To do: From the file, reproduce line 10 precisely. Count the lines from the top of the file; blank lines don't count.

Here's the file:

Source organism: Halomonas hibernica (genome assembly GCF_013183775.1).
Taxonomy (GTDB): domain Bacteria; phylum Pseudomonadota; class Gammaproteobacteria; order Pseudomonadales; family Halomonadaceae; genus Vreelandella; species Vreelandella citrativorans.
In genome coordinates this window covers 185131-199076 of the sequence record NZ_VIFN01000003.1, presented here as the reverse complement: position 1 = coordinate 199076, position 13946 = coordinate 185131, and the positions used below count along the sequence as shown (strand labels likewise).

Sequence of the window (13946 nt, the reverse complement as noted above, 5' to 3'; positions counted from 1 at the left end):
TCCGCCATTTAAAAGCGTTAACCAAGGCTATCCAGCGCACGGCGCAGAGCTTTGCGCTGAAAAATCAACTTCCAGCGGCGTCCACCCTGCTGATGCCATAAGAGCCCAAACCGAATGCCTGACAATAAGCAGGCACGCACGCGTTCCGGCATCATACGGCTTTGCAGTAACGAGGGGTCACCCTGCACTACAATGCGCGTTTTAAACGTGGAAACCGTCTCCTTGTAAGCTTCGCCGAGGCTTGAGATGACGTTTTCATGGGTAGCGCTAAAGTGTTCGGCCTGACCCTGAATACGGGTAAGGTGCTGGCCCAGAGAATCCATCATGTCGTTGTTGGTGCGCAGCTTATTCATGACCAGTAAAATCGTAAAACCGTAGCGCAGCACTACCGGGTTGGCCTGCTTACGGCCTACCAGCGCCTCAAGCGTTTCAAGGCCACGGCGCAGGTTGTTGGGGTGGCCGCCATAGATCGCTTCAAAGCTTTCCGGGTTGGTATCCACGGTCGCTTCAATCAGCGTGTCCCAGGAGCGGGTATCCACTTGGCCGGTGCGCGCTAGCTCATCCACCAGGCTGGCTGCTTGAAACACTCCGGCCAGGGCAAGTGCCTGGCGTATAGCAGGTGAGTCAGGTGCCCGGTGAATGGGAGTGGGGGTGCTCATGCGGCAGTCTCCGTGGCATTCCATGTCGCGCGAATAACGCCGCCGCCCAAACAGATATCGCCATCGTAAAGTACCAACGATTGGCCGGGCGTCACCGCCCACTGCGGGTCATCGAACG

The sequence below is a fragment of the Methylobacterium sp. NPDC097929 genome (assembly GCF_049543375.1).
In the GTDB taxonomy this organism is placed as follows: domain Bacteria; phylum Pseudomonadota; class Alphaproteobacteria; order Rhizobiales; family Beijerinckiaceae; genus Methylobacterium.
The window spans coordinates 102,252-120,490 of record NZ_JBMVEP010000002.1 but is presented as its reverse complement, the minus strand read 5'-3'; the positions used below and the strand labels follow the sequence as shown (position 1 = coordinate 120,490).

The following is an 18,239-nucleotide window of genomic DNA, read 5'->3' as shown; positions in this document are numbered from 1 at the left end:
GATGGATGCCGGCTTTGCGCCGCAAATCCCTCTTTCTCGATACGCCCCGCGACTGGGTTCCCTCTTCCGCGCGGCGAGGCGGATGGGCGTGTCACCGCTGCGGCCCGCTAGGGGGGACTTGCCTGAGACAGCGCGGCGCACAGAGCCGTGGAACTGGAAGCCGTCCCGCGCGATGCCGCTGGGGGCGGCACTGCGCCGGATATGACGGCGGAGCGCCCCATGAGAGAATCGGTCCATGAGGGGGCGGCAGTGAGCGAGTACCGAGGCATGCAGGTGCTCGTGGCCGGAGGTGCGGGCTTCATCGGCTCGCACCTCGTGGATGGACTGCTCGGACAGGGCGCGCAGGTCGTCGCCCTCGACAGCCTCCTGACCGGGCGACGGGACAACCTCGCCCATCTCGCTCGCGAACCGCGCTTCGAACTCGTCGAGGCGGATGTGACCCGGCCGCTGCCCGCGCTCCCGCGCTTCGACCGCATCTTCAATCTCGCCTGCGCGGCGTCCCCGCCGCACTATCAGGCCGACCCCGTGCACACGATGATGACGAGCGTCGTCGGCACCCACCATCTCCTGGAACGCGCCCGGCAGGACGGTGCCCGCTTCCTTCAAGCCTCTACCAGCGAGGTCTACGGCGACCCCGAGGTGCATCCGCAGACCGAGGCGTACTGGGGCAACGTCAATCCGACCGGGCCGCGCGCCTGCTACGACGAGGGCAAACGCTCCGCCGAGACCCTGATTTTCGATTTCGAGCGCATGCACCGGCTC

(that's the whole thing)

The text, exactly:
GATGGATGCCGGCTTTGCGCCGCAAATCCCTCTTTCTCGATACGCCCCGCGACTGGGTTCCCTCTTCCGCGCGGCGAGGCGGATGGGCGTGTCACCGCTGCGGCCCGCTAGGGGGGACTTGCCTGAGACAGCGCGGCGCACAGAGCCGTGGAACTGGAAGCCGTCCCGCGCGATGCCGCTGGGGGCGGCACTGCGCCGGATATGACGGCGGAGCGCCCCATGAGAGAATCGGTCCATGAGGGGGCGGCAGTGAGCGAGTACCGAGGCATGCAGGTGCTCGTGGCCGGAGGTGCGGGCTTCATCGGCTCGCACCTCGTGGATGGACTGCTCGGACAGGGCGCGCAGGTCGTCGCCCTCGACAGCCTCCTGACCGGGCGACGGGACAACCTCGCCCATCTCGCTCGCGAACCGCGCTTCGAACTCGTCGAGGCGGATGTGACCCGGCCGCTGCCCGCGCTCCCGCGCTTCGACCGCATCTTCAATCTCGCCTGCGCGGCGTCCCCGCCGCACTATCAGGCCGACCCCGTGCACACGATGATGACGAGCGTCGTCGGCACCCACCATCTCCTGGAACGCGCCCGGCAGGACGGTGCCCGCTTCCTTCAAGCCTCTACCAGCGAGGTCTACGGCGACCCCGAGGTGCATCCGCAGACCGAGGCGTACTGGGGCAACGTCAATCCGACCGGGCCGCGCGCCTGCTACGACGAGGGCAAACGCTCCGCCGAGACCCTGATTTTCGATTTCGAGCGCATGCACCGGCTC